LOS ANGELES — Maury Wills, the speedy switch-hitting shortstop who helped bring the stolen base back into fashion and tutored generations of players on the art of base stealing, bunting, and sliding, died at his home in Sedona, Arizona on Monday night, at age 89.
Signed by the Dodgers out of Washington D.C. in 1951, Maurice Morning Wills’ path to stardom was arduous. He spent eight and a half years in the minor leagues before reaching the majors, and grew discouraged along the way.
With Triple-A Spokane in 1958 and 1959, manager Bobby Bragan had an idea to better utilize the speed of Wills, who up to that point was a right-handed hitter.
“You’re in a seven-year slump from the right side,” Bragan said, per Mike Waldener in the Daily Breeze in 2013. “Why don’t you come out early tomorrow and we’ll work on you hitting left handed.”
Able to reach base faster from the left side, the now switch-hitting Wills hit .313/.387/.391 with Spokane and got his first call-up to the Dodgers in June 1959, when shortstop Don Zimmer broke his toe.
In his book ‘It Pays to Steal,’ Wills later said of Bragan, “He took a big interest in me and just being around him made my baseball life worth living. I had just about given up on myself.”
Wills took over as the everyday shortstop in Los Angeles and started all six games of the World Series in his first year. He was with the Dodgers to stay.
In his second year, Wills led the league with 50 stolen bases, a gaudy total at the time with only one National League player stealing even 40 bases in a season during the previous three decades. He led the league in steals again in 1961, making his first All-Star team, but it was 1962 that was Wills’ signature season.
Wills was among the Dodgers’ many attractions in the first year at Dodger Stadium, setting career highs with 208 hits and 130 runs, the latter the fourth-most in franchise history during the modern era. Because of the new 162-game schedule and the Dodgers’ three-game playoff to decide the pennant, Wills that year played in all 165 games, setting a major league record that might never be broken.
But it was what Wills did once he got on base that captured everyone’s emotions.
With thousands in the ballpark chanting, “Go, go, go” with Wills on base, and opposing teams knowing he was running, Wills stole bases at a record clip. His 104 steals, at an also unfathomable 88.9-percent success rate, broke Ty Cobb’s major league record of 96 steals, set 47 years earlier during the dead ball era.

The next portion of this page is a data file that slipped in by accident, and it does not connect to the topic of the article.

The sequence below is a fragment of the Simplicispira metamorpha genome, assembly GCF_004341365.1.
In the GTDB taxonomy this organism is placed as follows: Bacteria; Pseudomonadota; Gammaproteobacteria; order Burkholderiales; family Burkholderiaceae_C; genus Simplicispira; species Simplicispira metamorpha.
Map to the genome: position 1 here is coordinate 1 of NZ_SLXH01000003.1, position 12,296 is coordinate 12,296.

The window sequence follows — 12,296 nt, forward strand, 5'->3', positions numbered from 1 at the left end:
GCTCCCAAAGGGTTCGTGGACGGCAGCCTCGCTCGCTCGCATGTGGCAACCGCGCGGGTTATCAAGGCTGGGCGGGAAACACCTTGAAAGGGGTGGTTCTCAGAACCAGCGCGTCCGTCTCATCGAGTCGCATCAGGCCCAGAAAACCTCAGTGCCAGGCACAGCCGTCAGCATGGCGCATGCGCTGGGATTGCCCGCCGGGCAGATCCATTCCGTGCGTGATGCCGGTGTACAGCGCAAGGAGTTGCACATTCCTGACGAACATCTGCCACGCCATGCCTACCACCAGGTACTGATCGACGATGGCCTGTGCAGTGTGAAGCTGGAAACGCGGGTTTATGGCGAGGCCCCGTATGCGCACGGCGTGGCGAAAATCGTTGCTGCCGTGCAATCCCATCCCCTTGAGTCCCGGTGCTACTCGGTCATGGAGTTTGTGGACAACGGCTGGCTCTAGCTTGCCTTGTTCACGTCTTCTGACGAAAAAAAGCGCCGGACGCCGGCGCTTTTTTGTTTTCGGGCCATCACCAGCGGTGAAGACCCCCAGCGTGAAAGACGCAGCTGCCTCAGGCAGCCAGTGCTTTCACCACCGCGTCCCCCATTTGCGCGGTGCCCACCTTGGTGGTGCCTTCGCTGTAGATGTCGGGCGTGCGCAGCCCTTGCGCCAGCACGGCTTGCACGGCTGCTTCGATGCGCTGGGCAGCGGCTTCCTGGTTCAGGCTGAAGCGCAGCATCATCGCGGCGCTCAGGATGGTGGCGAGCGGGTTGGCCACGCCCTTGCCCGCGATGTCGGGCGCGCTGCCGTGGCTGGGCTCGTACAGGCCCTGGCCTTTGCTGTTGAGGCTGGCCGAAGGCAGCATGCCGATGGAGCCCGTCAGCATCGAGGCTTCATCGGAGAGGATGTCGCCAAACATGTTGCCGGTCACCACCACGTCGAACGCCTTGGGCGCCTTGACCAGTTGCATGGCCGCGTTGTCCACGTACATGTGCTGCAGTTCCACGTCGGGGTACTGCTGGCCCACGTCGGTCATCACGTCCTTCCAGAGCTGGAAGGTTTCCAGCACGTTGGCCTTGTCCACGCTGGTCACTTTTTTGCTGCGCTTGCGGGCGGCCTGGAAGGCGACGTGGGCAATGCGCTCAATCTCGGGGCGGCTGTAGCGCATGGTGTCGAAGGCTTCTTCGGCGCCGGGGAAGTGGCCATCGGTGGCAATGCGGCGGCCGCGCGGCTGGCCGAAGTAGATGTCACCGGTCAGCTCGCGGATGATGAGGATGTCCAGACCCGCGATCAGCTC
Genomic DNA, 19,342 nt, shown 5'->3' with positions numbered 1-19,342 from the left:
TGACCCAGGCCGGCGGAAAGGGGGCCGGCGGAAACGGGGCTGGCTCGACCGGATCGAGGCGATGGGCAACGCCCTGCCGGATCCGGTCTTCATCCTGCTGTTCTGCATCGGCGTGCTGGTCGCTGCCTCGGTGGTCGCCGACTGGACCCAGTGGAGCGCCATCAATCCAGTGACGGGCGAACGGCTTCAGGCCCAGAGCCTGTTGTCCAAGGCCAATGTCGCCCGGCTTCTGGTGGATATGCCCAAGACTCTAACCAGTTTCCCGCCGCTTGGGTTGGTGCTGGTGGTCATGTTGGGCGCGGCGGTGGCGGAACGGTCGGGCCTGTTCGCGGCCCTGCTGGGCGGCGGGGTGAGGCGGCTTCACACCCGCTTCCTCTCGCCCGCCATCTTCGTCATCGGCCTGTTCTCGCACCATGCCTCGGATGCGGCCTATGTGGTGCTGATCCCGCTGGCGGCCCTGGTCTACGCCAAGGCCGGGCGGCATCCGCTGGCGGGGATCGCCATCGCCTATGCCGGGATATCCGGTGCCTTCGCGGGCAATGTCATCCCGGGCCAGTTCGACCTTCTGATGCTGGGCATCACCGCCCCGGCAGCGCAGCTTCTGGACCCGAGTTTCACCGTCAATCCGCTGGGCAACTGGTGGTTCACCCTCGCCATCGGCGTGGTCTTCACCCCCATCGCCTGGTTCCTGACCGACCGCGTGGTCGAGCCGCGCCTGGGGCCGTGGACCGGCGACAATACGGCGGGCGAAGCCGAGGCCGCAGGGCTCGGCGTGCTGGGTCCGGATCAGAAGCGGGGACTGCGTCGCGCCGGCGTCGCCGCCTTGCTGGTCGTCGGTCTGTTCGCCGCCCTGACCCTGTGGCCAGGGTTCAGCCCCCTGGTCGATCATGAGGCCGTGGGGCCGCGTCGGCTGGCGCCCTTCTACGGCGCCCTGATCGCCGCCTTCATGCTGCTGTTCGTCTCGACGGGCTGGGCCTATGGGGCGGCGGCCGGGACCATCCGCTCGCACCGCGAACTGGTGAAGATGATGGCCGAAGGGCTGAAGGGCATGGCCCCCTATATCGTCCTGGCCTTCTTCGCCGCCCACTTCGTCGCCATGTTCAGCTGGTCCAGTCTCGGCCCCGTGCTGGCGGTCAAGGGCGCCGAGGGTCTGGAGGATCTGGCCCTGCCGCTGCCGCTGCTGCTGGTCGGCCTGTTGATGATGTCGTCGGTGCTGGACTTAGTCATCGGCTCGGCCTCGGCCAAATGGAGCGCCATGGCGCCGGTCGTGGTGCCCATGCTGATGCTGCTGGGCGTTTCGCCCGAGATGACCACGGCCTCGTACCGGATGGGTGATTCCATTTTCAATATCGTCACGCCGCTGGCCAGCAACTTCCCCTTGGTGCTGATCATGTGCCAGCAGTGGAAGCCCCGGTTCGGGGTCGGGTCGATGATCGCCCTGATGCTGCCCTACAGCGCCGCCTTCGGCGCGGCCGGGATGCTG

Wills had an incredible finishing kick that year with 44 steals in the Dodgers’ final 44 games, a total that hadn’t been reached in a season in the National League since 1927.
Despite the Dodgers losing the pennant to the Giants in a three-game playoff, Wills was voted National League MVP over San Francisco star Willie Mays in one of the closest MVP votes of all-time.
Wills led the National League in steals for six consecutive years, and his 490 steals in 12 years with the Dodgers is the most in franchise history.
He was an All-Star in five seasons and a Gold Glover twice. He started every game at shortstop for the Dodgers in four World Series (1959, 1963, 1965, 1966), winning three championships.
Wills spent the full 15 years on the writers’ ballot for the Hall of Fame but was never elected, topping out at 40.6 percent in 1981. Wills also fell short on several iterations of the veterans committee, including last December when he received fewer than three votes from the 16-member Golden Era committee that elected Gil Hodges and three others.
Losing Wills means another connection to the Dodgers’ past is gone, which seems to happen with far too much frequency of late.
It’s not just that Wills would be around in some sort of ceremonial role, which he was at times. But Wills was also a fixture at Dodgers spring training, first in Vero Beach then bringing Maury’s Pit with him to Camelback Ranch in Arizona. Wills taught generations of Dodgers the finer points of bunting, of baserunning, stealing bases, and sliding.
“He just loved the game of baseball,” Dodgers manager Dave Roberts said Tuesday morning. “Loved working, loved the relationship with players.”
Roberts’ connection to Wills ran deep, beginning with his days as a player with the Dodgers from 2002-04.
“Maury was very impactful to me, personally, professionally. He’s going to be missed,” Roberts said while shedding tears. “He was a friend, a father, a mentor, all of the above for me. This one is a tough one.”
Roberts wears uniform number 30, the same number Wills wore, and with his blessing. Wills took Roberts under his wing, offering his advice day and night, including sometimes during games.
Wills’ impact was not only seen when he’d come down from the press box to near the dugout, telling the player Roberts that he needed to bunt. But it was in the years-long friendship and mentorship that ensued, and how Wills impacted Roberts as leader, with one of the best starts to any managerial career in major league history.
“He showed me to appreciate my craft, and what it is to be a big leaguer. He just loved to teach,” Roberts said. “A lot of where I get my excitement, my passion, my love for players is from him.”
The Dodgers plan to wear a uniform patch honoring Wills for the remainder of the 2022 season.